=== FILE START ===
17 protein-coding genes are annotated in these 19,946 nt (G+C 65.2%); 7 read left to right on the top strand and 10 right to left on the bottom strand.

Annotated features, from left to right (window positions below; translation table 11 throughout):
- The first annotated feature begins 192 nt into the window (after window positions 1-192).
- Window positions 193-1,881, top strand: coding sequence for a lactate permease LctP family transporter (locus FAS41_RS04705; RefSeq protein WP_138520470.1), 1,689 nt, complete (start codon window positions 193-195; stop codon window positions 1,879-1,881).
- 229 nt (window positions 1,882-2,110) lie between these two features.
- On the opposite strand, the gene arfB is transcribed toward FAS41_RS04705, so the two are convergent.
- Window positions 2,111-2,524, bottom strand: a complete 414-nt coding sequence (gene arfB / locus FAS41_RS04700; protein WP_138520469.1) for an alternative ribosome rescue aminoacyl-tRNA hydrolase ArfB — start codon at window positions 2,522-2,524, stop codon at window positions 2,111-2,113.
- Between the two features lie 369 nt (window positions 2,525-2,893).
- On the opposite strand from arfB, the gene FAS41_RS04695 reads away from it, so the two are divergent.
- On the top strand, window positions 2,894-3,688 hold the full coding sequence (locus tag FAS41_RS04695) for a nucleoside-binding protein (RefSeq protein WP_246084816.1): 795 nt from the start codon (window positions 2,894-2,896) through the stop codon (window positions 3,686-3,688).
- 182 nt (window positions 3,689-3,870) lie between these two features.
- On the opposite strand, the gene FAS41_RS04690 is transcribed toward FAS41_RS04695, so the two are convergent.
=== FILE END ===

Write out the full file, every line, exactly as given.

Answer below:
17 protein-coding genes are annotated in these 19,946 nt (G+C 65.2%); 7 read left to right on the top strand and 10 right to left on the bottom strand.

Annotated features, from left to right (window positions below; translation table 11 throughout):
- The first annotated feature begins 192 nt into the window (after window positions 1-192).
- Window positions 193-1,881, top strand: coding sequence for a lactate permease LctP family transporter (locus FAS41_RS04705; RefSeq protein WP_138520470.1), 1,689 nt, complete (start codon window positions 193-195; stop codon window positions 1,879-1,881).
- 229 nt (window positions 1,882-2,110) lie between these two features.
- On the opposite strand, the gene arfB is transcribed toward FAS41_RS04705, so the two are convergent.
- Window positions 2,111-2,524, bottom strand: a complete 414-nt coding sequence (gene arfB / locus FAS41_RS04700; protein WP_138520469.1) for an alternative ribosome rescue aminoacyl-tRNA hydrolase ArfB — start codon at window positions 2,522-2,524, stop codon at window positions 2,111-2,113.
- Between the two features lie 369 nt (window positions 2,525-2,893).
- On the opposite strand from arfB, the gene FAS41_RS04695 reads away from it, so the two are divergent.
- On the top strand, window positions 2,894-3,688 hold the full coding sequence (locus tag FAS41_RS04695) for a nucleoside-binding protein (RefSeq protein WP_246084816.1): 795 nt from the start codon (window positions 2,894-2,896) through the stop codon (window positions 3,686-3,688).
- 182 nt (window positions 3,689-3,870) lie between these two features.
- On the opposite strand, the gene FAS41_RS04690 is transcribed toward FAS41_RS04695, so the two are convergent.